Like most collectors, those of us who pursue pens have a Holy Grail that we burn for, even while recognizing that we may never find it.
For me that pen was the lapis blue Pelikan 101. The 101 model was made in five different colors and two different configurations in very small numbers from 1935 until 1938. Before I found my lapis 101, I had about five of the 10 possible variants (see photo above for the current state of my 101 collection), at least one in each color except the blue. Few of my German pen friends had a blue and there were none known to me in the United States.
Generally these pens change hands very quietly, from collector to collector, but I found mine on, of all places, eBay. I put in my bid and it held for a few days.
We had opera tickets on the afternoon the auction was scheduled to close, so I upped my bid to my maximum (this was before smart phones), figuring we’d find some way to pay the next month’s mortgage if I won. I enjoyed the opera, but drove home a bit more quickly than usual to see which dirty rascal had taken “my” pen, assuming it was not to be mine.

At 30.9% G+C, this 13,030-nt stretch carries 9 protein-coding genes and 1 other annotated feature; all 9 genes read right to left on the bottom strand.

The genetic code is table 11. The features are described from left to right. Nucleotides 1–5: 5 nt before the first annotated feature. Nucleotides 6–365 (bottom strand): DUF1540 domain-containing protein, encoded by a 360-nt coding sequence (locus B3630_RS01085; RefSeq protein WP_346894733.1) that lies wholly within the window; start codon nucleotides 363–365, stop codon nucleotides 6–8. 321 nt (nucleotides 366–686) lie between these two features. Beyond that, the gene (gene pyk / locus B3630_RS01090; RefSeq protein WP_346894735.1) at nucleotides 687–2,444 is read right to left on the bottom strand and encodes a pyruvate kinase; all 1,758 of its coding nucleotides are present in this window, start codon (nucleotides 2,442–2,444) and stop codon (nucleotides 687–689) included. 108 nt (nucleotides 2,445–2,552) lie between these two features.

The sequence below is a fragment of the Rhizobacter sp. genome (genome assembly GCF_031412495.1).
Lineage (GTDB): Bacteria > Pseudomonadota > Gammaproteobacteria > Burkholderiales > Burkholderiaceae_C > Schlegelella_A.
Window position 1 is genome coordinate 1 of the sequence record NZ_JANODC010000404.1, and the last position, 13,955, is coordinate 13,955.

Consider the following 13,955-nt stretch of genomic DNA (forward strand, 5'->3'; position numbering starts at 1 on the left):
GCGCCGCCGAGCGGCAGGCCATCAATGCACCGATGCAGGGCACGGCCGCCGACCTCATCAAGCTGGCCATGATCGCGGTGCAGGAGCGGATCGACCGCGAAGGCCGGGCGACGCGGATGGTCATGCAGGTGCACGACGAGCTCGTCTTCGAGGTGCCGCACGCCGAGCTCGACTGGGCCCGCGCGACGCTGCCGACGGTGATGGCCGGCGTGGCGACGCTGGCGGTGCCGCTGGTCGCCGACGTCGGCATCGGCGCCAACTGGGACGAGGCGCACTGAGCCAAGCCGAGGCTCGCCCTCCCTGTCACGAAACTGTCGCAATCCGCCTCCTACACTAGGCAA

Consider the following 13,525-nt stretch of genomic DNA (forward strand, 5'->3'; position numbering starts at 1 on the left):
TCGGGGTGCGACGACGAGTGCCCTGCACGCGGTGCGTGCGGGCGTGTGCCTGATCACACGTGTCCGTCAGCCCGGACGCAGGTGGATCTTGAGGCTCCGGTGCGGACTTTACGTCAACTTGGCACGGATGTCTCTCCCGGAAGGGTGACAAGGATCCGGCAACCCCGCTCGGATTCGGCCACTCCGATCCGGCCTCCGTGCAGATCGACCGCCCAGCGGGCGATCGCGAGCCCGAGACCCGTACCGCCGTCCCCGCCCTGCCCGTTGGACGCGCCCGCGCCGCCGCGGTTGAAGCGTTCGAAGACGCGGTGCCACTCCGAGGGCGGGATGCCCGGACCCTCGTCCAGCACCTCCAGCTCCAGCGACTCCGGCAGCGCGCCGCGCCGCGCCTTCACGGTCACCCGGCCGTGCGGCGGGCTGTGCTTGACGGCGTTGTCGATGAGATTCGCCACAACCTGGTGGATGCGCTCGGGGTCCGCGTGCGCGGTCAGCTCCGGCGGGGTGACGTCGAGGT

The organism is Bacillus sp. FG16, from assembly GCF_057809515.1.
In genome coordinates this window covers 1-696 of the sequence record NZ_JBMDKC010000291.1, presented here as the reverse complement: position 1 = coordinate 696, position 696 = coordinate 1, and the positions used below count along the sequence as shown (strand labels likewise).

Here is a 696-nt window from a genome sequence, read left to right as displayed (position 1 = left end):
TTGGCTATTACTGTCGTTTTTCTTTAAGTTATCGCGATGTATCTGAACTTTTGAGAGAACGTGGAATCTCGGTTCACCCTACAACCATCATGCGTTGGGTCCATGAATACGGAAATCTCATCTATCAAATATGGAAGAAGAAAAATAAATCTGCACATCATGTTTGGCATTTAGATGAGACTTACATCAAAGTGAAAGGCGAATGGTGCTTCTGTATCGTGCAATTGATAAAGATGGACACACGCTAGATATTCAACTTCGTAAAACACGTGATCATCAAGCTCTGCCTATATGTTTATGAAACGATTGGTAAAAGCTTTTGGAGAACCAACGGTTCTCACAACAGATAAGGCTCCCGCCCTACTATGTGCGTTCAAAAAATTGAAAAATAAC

When we arrived home, I immediately went to the computer and clicked the ‘update’ button to see the auction’s results. Impossible! Mine was the highest bid, the winning bid. And on top of it all, the amount was nowhere near my maximum.
Later, I spoke with one of the leading Pelikan collectors in America and asked him why he had not bid. He looked at me, puzzled. What was I talking about? He had not seen the auction. Indeed, it appeared that no one had seen it. Well, almost no one.